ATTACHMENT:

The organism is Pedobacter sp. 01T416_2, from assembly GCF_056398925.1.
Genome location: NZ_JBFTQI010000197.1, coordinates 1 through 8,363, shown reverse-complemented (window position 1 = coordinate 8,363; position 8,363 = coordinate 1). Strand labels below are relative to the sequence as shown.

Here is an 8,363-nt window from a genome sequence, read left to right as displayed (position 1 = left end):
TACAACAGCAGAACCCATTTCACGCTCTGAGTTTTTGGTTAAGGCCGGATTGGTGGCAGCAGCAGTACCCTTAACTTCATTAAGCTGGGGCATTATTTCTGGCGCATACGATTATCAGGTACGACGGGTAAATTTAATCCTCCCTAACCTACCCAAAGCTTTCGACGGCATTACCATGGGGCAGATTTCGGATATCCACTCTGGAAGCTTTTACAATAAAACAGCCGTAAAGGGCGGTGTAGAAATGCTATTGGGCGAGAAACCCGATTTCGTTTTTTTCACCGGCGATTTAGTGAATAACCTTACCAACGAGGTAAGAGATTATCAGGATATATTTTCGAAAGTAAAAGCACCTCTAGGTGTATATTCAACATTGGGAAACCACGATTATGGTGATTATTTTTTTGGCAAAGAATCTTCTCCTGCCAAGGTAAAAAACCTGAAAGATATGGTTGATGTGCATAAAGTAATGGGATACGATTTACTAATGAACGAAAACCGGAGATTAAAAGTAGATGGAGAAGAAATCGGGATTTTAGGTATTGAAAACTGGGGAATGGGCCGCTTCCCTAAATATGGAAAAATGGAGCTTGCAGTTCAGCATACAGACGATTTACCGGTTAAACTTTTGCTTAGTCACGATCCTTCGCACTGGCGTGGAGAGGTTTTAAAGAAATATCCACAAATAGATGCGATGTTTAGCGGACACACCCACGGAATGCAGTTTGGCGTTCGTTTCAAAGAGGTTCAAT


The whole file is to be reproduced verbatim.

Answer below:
The organism is Pedobacter sp. 01T416_2, from assembly GCF_056398925.1.
Genome location: NZ_JBFTQI010000197.1, coordinates 1 through 8,363, shown reverse-complemented (window position 1 = coordinate 8,363; position 8,363 = coordinate 1). Strand labels below are relative to the sequence as shown.

Here is an 8,363-nt window from a genome sequence, read left to right as displayed (position 1 = left end):
TACAACAGCAGAACCCATTTCACGCTCTGAGTTTTTGGTTAAGGCCGGATTGGTGGCAGCAGCAGTACCCTTAACTTCATTAAGCTGGGGCATTATTTCTGGCGCATACGATTATCAGGTACGACGGGTAAATTTAATCCTCCCTAACCTACCCAAAGCTTTCGACGGCATTACCATGGGGCAGATTTCGGATATCCACTCTGGAAGCTTTTACAATAAAACAGCCGTAAAGGGCGGTGTAGAAATGCTATTGGGCGAGAAACCCGATTTCGTTTTTTTCACCGGCGATTTAGTGAATAACCTTACCAACGAGGTAAGAGATTATCAGGATATATTTTCGAAAGTAAAAGCACCTCTAGGTGTATATTCAACATTGGGAAACCACGATTATGGTGATTATTTTTTTGGCAAAGAATCTTCTCCTGCCAAGGTAAAAAACCTGAAAGATATGGTTGATGTGCATAAAGTAATGGGATACGATTTACTAATGAACGAAAACCGGAGATTAAAAGTAGATGGAGAAGAAATCGGGATTTTAGGTATTGAAAACTGGGGAATGGGCCGCTTCCCTAAATATGGAAAAATGGAGCTTGCAGTTCAGCATACAGACGATTTACCGGTTAAACTTTTGCTTAGTCACGATCCTTCGCACTGGCGTGGAGAGGTTTTAAAGAAATATCCACAAATAGATGCGATGTTTAGCGGACACACCCACGGAATGCAGTTTGGCGTTCGTTTCAAAGAGGTTCAAT